Vessel: A Portrait of Noah and His Descendants
Vessel was published in late 2018, it is a novella based on the biblical flood and the family that survived it in a wooden ship.
About the book
Set in the few years immediately after the global flood of Judeo-Christian scripture. Vessel is told from dual perspectives of the pious Noah and rebellious son Ham. The story follows Noah’s family as they try to understand a new world, question the God that destroyed the one that came before, and discover that the biggest threat to their survival has been brought with them aboard the ark.
A novel about the limits of faith, and morality. What would it be like to survive an apocalypse and how would that affect the way you understood the world and your place in it? This novel invites us to view a family in philosophical turmoil as they attempt to work out how to go on living after God destroys the world. How should they relate to this God? Why should they have been spared? Steeped in in-depth historical and scriptural research, readers will be immersed in a world with a moral outlook vastly different to our own.
Imagine being tasked with building a society from nothing. As the family struggle to find their way into the future they find themselves wrestling with the past and facing existential questions about just what it means to be human.
Everybody thinks they know the story of Noah, the boat full of animals and the colourful rainbow. It has become a fairy-tale we tell our children. This story attempts to return readers to the tale with fresh eyes, to re-assess a mysterious and foundational human story and see what it says about us as a species, and as descendants of this story.
It’s relation to my practice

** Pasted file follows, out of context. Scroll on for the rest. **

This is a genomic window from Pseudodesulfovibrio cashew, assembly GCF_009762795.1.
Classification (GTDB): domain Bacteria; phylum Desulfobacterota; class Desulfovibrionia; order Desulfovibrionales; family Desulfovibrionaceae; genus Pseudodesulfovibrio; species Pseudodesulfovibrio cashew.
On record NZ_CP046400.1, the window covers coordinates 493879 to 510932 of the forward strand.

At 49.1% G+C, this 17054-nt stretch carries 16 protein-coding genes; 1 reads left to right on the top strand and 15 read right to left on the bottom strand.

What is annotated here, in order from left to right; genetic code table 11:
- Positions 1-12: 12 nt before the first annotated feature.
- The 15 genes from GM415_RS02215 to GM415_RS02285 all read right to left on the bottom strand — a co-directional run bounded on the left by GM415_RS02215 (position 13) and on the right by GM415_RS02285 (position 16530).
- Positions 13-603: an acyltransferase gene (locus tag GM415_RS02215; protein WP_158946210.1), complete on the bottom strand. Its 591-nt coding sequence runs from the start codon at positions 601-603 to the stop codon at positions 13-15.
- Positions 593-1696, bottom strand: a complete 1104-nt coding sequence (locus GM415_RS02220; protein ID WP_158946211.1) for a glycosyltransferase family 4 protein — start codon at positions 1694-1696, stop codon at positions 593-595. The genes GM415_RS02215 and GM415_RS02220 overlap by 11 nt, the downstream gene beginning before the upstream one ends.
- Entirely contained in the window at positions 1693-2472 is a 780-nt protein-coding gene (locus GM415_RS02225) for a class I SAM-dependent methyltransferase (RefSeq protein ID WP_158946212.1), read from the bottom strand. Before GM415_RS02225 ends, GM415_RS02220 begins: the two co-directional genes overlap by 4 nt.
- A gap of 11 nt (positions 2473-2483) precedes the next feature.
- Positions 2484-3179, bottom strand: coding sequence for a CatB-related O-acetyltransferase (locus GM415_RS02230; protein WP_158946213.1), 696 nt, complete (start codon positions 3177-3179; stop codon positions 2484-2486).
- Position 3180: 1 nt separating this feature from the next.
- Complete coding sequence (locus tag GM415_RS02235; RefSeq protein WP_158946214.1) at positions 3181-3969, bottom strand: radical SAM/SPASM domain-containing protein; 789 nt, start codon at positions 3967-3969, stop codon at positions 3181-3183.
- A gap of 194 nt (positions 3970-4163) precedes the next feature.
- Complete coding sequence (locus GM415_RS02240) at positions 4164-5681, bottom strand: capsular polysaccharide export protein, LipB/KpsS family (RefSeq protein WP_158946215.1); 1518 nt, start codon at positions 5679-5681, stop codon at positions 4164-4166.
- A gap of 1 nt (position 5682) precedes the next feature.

I began writing the book back in 2011 whilst I was curating an artist run space in Margate and working as an invigilator for Folkestone Triennial on the side. There is something poetic about the fact that it was finally finished and made available to the public the same year that boats landed as central theme of my practice.
I am certainly conscious of the biblical flood in my work, as it is a shared narrative many across the world know from infancy. More broadly speaking, some form of global flood narrative exists across many different cultures. This story’s thematic and spiritual aspects are thematically present in my work with boats, and particularly with regard to this correlation between boats as vessels for a human body, and the the human body as a vessel of consciousness and experience.
I am also interested in what boats promise, the mystery and potential discover a journey by boat implies… that is certainly present in the novel. Also tied up in everything I do is my own relationship to the infinite. Whether that be in writing a novel based on judeo-christian history in order to explore my own relationship to that story and faith structure… or whether it be exploring the infinite in a more nihilistic sense as with my cardboard boat. It is always there.